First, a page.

West Nile Virus: A Seasonal Epidemic in North America
This summer North America is once again experiencing a “seasonal epidemic” of West Nile virus that is expected to last through the fall. According to the Centers for Disease Control and Prevention (CDC) website, the mosquito-borne virus has been reported in 42 US states as of August 11, 2015. Fortunately, most people who are infected with the virus show no symptoms; about 20 percent of people infected develop mild symptoms (e.g., headache, body aches, joint pains, vomiting, diarrhea or rash) after three to 14 days. Less than one percent of those infected become seriously ill (e.g., high fever, muscle weakness, neck stiffness, stupor, and potentially permanent or fatal neurological disease). There are no medications to treat West Nile virus, nor vaccines to prevent human infection1. Avoiding West Nile virus is primarily a matter of avoiding mosquito bites.
West Nile Virus Transmission
According to the Centers for Disease Control and Prevention (CDC) website, the West Nile virus cycles between mosquitoes and birds. Mosquitoes become infected with the virus by biting infected birds; they then pass the virus to humans and other mammals through mosquito bites. West Nile virus is believed to have been in the US since about 1999 when it was first detected in New York City, but human infections have been reported in many countries for over 50 years. According to the World Health Organization website, the virus is found in Africa, Europe, the Middle East and West Asia, in addition to North America.
West Nile virus can kill some host birds when the virus concentrates in their blood. Sightings of multiple dead birds could be a sign that the virus is circulating in the vicinity. CDC notes reporting dead birds to county and state health departments may be helpful to West Nile virus monitoring activities. Additionally, some health departments monitor mosquitoes for the West Nile virus, which may be supplemented by monitoring sentinel chickens and dead birds. According to the CDC report, “West Nile Virus in the United States: Guidelines for Surveillance, Prevention, and Control,” “Research and operational experience shows that increases in WNV [West Nile virus] infection rates in mosquito populations can provide an indicator of developing outbreak conditions several weeks in advance of increases in human infections.” (The report is linked to this CDC website.)
Reducing Your Risk of West Nile Virus is a Three Step Process
- First, know your inherent risk level. People over 50 years of age have a greater chance of developing serious symptoms of West Nile virus than those younger than 50.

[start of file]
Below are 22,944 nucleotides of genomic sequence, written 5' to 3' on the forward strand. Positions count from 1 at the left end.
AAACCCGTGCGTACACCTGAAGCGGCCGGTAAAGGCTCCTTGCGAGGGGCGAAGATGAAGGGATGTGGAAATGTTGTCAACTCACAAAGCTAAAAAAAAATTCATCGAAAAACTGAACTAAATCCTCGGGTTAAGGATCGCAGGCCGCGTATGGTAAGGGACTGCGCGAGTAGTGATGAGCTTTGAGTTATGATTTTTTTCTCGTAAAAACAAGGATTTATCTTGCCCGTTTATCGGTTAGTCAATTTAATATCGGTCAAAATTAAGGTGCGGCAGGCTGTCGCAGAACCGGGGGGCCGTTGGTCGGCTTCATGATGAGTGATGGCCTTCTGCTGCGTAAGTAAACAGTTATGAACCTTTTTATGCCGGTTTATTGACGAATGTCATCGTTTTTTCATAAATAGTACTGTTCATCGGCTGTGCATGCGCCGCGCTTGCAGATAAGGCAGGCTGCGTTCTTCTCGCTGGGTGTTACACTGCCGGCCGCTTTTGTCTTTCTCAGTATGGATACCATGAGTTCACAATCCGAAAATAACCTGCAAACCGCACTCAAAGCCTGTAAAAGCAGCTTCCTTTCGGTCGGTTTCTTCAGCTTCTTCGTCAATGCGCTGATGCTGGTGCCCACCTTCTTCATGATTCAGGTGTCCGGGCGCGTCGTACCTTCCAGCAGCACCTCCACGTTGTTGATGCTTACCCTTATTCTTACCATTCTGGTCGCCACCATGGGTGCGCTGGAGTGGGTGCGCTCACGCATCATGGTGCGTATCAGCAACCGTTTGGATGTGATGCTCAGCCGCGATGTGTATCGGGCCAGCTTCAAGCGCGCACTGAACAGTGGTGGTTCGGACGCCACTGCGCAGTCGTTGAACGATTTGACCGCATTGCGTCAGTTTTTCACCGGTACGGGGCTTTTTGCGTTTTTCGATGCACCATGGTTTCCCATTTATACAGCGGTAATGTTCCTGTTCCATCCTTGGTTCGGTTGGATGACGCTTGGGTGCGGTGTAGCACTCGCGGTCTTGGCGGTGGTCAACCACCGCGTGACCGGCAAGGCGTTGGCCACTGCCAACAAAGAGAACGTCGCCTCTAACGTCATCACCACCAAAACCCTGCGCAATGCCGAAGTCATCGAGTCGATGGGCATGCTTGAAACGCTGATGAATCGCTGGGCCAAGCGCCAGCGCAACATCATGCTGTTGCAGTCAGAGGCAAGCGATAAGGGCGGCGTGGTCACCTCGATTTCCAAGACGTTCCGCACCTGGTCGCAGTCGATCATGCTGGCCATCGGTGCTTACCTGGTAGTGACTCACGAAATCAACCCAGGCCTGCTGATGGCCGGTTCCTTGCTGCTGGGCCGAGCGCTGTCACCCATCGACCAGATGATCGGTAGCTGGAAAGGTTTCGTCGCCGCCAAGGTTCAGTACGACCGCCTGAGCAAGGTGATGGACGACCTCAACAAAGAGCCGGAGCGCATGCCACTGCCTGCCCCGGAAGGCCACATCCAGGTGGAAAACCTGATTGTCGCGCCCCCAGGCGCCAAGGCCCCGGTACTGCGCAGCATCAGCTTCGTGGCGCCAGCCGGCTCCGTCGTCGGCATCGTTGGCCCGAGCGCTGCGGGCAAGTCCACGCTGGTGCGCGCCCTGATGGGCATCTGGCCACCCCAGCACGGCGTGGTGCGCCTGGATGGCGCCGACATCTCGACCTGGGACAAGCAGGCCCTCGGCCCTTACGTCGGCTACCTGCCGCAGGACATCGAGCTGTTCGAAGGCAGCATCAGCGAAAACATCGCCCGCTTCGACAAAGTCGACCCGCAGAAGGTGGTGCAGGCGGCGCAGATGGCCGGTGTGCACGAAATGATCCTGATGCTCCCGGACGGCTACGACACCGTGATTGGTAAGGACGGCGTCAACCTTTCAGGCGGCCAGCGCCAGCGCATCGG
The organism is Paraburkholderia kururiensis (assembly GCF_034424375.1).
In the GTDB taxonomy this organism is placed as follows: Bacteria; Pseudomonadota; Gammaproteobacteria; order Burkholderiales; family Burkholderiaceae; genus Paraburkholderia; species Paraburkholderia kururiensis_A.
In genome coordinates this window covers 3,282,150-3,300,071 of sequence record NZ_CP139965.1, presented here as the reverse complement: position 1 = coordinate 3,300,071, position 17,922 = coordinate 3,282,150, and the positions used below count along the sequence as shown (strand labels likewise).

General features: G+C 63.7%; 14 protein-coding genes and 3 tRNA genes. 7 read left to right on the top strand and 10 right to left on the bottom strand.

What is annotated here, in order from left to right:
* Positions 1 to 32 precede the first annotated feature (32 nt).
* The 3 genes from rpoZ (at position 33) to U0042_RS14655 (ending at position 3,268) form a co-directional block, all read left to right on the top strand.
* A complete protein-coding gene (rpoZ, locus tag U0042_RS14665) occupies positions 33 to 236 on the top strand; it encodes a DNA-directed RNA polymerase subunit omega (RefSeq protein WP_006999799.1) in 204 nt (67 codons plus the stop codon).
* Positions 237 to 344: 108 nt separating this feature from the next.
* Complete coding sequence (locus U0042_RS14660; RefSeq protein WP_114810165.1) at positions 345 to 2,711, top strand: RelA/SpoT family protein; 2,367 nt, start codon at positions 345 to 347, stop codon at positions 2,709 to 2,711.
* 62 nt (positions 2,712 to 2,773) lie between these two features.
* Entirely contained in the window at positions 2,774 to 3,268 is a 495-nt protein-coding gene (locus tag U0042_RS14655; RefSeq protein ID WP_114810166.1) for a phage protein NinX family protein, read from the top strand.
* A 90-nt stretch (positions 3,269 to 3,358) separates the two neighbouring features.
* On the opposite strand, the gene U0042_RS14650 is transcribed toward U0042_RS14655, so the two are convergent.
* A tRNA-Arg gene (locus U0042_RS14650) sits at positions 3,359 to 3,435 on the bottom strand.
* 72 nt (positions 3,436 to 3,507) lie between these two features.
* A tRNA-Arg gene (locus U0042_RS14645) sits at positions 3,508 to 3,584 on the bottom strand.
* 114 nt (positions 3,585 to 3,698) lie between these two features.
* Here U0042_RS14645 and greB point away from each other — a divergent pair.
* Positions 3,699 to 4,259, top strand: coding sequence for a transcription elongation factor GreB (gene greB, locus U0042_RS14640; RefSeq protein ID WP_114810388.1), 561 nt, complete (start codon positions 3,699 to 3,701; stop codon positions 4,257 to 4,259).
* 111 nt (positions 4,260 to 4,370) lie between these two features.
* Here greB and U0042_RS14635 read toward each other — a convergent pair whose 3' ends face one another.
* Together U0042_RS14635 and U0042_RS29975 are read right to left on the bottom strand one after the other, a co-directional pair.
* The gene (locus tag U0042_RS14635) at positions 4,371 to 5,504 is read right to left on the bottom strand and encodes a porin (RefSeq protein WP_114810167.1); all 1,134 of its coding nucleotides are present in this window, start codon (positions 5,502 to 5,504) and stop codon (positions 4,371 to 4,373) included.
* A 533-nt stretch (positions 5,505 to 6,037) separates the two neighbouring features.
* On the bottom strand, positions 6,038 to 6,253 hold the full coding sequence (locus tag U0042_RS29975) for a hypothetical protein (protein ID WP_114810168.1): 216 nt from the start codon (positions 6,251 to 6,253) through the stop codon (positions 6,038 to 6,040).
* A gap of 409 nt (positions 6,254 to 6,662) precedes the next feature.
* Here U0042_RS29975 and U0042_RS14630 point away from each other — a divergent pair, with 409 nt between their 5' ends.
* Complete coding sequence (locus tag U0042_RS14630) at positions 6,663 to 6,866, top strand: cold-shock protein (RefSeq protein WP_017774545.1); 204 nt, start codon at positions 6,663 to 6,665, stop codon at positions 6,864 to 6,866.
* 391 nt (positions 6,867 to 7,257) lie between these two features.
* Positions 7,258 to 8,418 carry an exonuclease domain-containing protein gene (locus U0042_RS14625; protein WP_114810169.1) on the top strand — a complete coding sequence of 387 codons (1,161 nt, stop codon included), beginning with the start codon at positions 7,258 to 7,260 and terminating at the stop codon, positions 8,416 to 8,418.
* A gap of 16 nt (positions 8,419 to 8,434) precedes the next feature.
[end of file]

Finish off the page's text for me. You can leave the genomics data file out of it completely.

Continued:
- Second, know when to expect the “enemy.” Many mosquitoes are most active from dusk to dawn; these are the hours during which special precautions may be warranted, including avoiding being outdoors.
- Third, take steps to avoid mosquitoes and their bites.
- When outdoors, use effective insect repellents; those containing DEET, picaridin, IR3535, and some oil of lemon eucalyptus and para-menthane-diol products may provide longer-lasting protection; follow label directions for use (For more information on insect repellents and their effectiveness, please see http://cfpub.epa.gov/oppref/insect/.)
- Wear long sleeves and long pants of tightly woven fabric; tuck pant legs into socks for extra protection
- Inspect and repair screens on windows and doors
- Remove standing water in flower pots, buckets, barrels, old tires, untreated kiddie pools and other containers that can serve as breeding grounds for mosquitoes
- Make sure backyard pools are appropriately chlorinated; mosquitoes will not breed in chlorinated water
- When you are outdoors, air movement around your body (from fans or natural breezes) disrupts mosquito flight and reduces your risk of being bitten.
Your local health department may provide additional information about protecting against mosquito-borne diseases in your area.
What to do if You Think You Have West Nile Virus
According to CDC, mild symptoms of West Nile virus will improve on their own without medical intervention. Severe West Nile virus symptoms may require hospitalization. West Nile virus is not spread from casual human contact, such as touching or kissing. If you have severe symptoms and think you may be infected with the West Nile virus, seek medical attention immediately.
For more information on West Nile virus, please see www.cdc.gov/westnile.
Chris Wiant, M.P.H., Ph.D., is president and CEO of the Caring for Colorado Foundation. He is also chair of the Water Quality & Health Council.
*WNV human disease cases or presumptive viremic (“viremic” is defined as the presence of a virus in the blood) blood donors. Presumptive viremic blood donors have a positive screening test, which has not necessarily been confirmed
† WNV veterinary disease cases, or infections in mosquitoes, birds, or sentinel animals.
1According to the World Health Organization, vaccines are available for use in horses.